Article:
With the introduction of the P100D with Ludicrous mode, Tesla’s Model S officially became a ’10-second-car’ – a common term used to refer to a car that can run a quarter-mile in 10.999 or less. Since the launch in September 2016, P100D owners have been slowly working through that 10 seconds and have now significantly improved the time on the dragstrip.

The vehicle’s previous record was a 10.76-second run achieved a few weeks after the release of the vehicle. It’s also a record for any stock 4-door sedan since Tesla’s Model S is alone with only 2-door supercars in the 10-second car list (see list below).

We haven’t seen a good quarter-mile run since the release of the ‘Ludicrous+’ software update that unleashed more power in the Tesla Model S P100d. Last week, someone achieved a 0-60mph acceleration in 2.389-sec, but no quarter-mile.

It appears that no one has officially recorded a 10.6 second, which Tesla CEO Elon Musk says is possible since the update.

Of course, perfect conditions are needed to achieve it and P100D owners are getting closer. In their latest attempt at the Palm Beach International Raceway, DragTimes managed to record a new record: 10.72 seconds.

That’s the new time to beat.

At 10.6 seconds, Tesla’s Model S would work its way up the list of quickest cars and join the Ferrari 488, Audi R8 V10 Plus and Lamborghini Huracán at 10.6.

Here’s a comprehensive list of 10-second car via wikipedia:

By 1/4 mile or 400 metre times (11 seconds or less)

Car Year Time Noted specs
Bugatti Veyron Super Sport 2011 9.7 sec Limited to 30 produced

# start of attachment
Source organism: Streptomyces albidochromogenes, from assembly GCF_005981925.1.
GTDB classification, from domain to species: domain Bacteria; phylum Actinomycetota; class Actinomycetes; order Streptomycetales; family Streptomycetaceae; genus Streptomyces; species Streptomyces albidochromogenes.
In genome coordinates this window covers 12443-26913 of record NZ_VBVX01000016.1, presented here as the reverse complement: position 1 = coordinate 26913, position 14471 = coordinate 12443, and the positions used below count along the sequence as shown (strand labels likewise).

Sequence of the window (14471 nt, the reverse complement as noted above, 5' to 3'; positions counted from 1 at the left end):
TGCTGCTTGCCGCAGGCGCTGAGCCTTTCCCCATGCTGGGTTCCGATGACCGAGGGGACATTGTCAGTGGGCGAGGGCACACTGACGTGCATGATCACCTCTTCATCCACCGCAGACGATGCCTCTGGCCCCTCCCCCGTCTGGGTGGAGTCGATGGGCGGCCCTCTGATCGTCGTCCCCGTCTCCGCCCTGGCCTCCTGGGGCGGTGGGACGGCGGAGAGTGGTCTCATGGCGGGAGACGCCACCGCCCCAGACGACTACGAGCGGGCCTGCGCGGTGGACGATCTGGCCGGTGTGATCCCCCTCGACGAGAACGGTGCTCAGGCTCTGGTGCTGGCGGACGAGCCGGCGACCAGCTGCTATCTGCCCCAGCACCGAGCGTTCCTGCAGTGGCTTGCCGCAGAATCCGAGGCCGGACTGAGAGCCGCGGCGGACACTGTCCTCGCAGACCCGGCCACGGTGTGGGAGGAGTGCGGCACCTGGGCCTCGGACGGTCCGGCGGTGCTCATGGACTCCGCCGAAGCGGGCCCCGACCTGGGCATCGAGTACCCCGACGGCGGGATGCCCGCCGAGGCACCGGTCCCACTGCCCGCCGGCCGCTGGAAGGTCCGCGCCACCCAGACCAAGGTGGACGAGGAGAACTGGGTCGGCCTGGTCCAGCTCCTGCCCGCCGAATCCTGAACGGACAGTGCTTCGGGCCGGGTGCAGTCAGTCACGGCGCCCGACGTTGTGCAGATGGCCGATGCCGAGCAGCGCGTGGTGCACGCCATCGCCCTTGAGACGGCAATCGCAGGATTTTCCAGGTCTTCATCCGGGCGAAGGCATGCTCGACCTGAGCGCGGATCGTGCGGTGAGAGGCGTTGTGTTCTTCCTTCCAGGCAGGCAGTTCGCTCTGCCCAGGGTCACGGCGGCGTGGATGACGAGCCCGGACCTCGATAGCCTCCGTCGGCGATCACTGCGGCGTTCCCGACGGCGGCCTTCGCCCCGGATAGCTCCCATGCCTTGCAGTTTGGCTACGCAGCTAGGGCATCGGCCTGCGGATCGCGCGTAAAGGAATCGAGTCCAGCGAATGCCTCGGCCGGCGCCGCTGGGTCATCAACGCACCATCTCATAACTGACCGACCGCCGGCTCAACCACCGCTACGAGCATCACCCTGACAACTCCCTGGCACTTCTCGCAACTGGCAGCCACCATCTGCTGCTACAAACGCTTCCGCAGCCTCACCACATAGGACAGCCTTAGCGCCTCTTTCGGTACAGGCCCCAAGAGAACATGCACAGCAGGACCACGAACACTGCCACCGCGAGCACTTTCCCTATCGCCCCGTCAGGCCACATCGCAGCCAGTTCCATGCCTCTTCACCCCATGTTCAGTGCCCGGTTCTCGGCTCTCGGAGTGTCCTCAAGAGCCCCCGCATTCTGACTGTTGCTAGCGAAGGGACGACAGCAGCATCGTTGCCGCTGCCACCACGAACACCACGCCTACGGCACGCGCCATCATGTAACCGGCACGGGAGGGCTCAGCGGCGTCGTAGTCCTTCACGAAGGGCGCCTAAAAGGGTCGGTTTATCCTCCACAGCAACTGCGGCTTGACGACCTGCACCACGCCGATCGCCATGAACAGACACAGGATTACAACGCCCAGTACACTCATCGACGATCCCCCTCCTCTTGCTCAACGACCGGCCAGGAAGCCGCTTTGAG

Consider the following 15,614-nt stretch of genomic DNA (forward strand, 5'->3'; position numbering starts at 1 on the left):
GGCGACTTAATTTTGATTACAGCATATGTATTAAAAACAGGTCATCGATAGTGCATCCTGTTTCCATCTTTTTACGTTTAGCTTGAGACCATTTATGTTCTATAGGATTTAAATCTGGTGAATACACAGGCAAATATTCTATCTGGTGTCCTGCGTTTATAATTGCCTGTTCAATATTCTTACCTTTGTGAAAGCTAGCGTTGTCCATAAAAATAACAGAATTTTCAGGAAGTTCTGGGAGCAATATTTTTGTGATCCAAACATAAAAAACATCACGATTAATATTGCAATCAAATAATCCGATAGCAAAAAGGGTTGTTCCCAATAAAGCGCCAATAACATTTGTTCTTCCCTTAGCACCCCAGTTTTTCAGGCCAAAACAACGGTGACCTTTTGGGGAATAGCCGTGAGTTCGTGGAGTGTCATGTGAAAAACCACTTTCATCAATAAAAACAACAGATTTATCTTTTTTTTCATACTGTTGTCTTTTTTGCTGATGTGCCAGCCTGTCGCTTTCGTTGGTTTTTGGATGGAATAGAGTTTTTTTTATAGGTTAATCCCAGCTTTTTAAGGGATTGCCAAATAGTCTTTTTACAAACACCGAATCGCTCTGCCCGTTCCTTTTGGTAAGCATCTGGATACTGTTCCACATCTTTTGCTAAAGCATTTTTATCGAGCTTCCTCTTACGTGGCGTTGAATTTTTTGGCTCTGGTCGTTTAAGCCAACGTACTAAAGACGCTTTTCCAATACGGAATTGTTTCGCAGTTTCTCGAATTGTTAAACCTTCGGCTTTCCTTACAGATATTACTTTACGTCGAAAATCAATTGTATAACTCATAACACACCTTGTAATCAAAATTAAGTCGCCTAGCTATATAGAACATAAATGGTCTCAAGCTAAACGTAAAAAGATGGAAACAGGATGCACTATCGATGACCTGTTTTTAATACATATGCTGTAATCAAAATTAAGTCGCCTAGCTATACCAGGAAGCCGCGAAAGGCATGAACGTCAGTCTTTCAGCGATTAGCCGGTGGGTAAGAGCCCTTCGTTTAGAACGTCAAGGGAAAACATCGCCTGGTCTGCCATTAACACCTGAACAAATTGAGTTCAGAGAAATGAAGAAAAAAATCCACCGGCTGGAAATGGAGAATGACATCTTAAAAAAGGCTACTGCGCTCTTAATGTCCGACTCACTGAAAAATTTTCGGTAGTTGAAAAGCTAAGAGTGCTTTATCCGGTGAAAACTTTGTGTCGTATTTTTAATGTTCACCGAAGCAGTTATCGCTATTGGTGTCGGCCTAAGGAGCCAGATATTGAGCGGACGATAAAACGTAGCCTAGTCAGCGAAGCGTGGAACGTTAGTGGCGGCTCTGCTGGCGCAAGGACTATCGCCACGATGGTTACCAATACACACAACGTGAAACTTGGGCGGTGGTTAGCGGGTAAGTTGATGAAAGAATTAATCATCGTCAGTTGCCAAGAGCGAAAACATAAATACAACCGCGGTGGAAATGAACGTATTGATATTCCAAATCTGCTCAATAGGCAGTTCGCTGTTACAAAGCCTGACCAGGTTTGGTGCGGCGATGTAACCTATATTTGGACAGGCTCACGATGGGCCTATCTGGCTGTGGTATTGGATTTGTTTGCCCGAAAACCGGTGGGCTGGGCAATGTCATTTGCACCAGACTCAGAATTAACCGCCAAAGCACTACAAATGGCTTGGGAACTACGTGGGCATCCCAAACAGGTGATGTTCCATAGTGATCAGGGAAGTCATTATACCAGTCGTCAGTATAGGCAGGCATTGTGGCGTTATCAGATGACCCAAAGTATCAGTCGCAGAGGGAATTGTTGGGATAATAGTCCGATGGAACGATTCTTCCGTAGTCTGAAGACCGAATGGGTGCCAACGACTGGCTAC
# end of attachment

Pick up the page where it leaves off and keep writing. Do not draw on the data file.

LaFerrari 2015 9.7 sec @ 148.5–149.1 mph (239.0–240.0 km/h) Limited to 499 produced, hybrid-electric, naturally aspirated
McLaren P1 2014 9.8 sec @ 148.9 mph (239.6 km/h) Limited to 375 produced, hybrid-electric
Porsche 918 Spyder 2014 9.8 sec @ 145 mph (233 km/h) Limited to 918 produced, hybrid-electric, naturally aspirated
Bugatti Veyron 2006 10.175 sec @ 139.44 mph (224.4 km/h) Limited to 420 produced
Lamborghini Aventador and Aventador SV 2012 10.4 sec @ 134.7–141.3 mph (216.8–227.4 km/h) Aventador SV limited to 600 produced, naturally aspirated, 0-200 mph (322 km/h) in 33.5 seconds
McLaren 650S and 675LT 2015 10.4 sec @ 136.1 mph (219.0 km/h) 650S and 675LT equally quick, with latter being more track-oriented; 675LT limited to 1000 produced (including Coupé and Spider combined)
Porsche 991 Turbo S 2016 10.5 sec Rear-engine, with 2+2 seats
Lamborghini Huracán 2015 10.6 sec @ 132.8 mph (213.7 km/h) Naturally aspirated; 10.4 @ 135 1/4 done with ringer
Audi R8 V10 Plus 2016 10.6 sec @ 132 mph (212 km/h) Naturally aspirated
Ferrari 488 2016 10.6 sec (see this column’s notes)
Tesla Model S P100D w/Ludicrous Upgrade 2016 10.7 sec @ 124.54 mph (200.4 km/h) All-electric, with 5(+2) seats; fastest-accelerating sedan
McLaren 12C 2012 10.7 sec @ 134 mph (216 km/h) (see this column’s notes)
Ferrari 458 Speciale 2014 10.7 sec Naturally aspirated
Tesla Model S P90D w/Ludicrous Upgrade 2016 10.8 sec @ 121.99 mph (196.3 km/h) All-electric, with 5(+2) seats
Ford GT 2017 10.8 sec Limited to 1000 produced over 4-year period
Nissan GT-R 2012 10.8 sec Front-engine, usually with 2+2 seats
Acura NSX 2016 10.8 sec Hybrid-electric
Ferrari F12tdf 2016 10.8 sec Limited to 799 produced, front-engine, naturally aspirated
Dodge Viper Phase II ZB (Gen-4) 2008 10.9 sec @ 129.8 mph (208.9 km/h) Front-engine
Porsche 997 Turbo S 2011 10.9 sec @ 127.4 mph (205.0 km/h) Rear-engine, with 2+2 seats
Pagani Huayra 2012 10.9 sec Limited to 100 produced
McLaren 570S 2016 10.9 sec @ 137 mph (220 km/h) (see this column’s notes)
Chevrolet Corvette Z06 2016 10.9 sec @ 132.7 mph (213.6 km/h) Front-engine, 8-speed automatic, non-Z07, 0-200 mph (322 km/h) in 26.0 seconds
Porsche Carrera GT 2003 10.97 sec 2-door roadster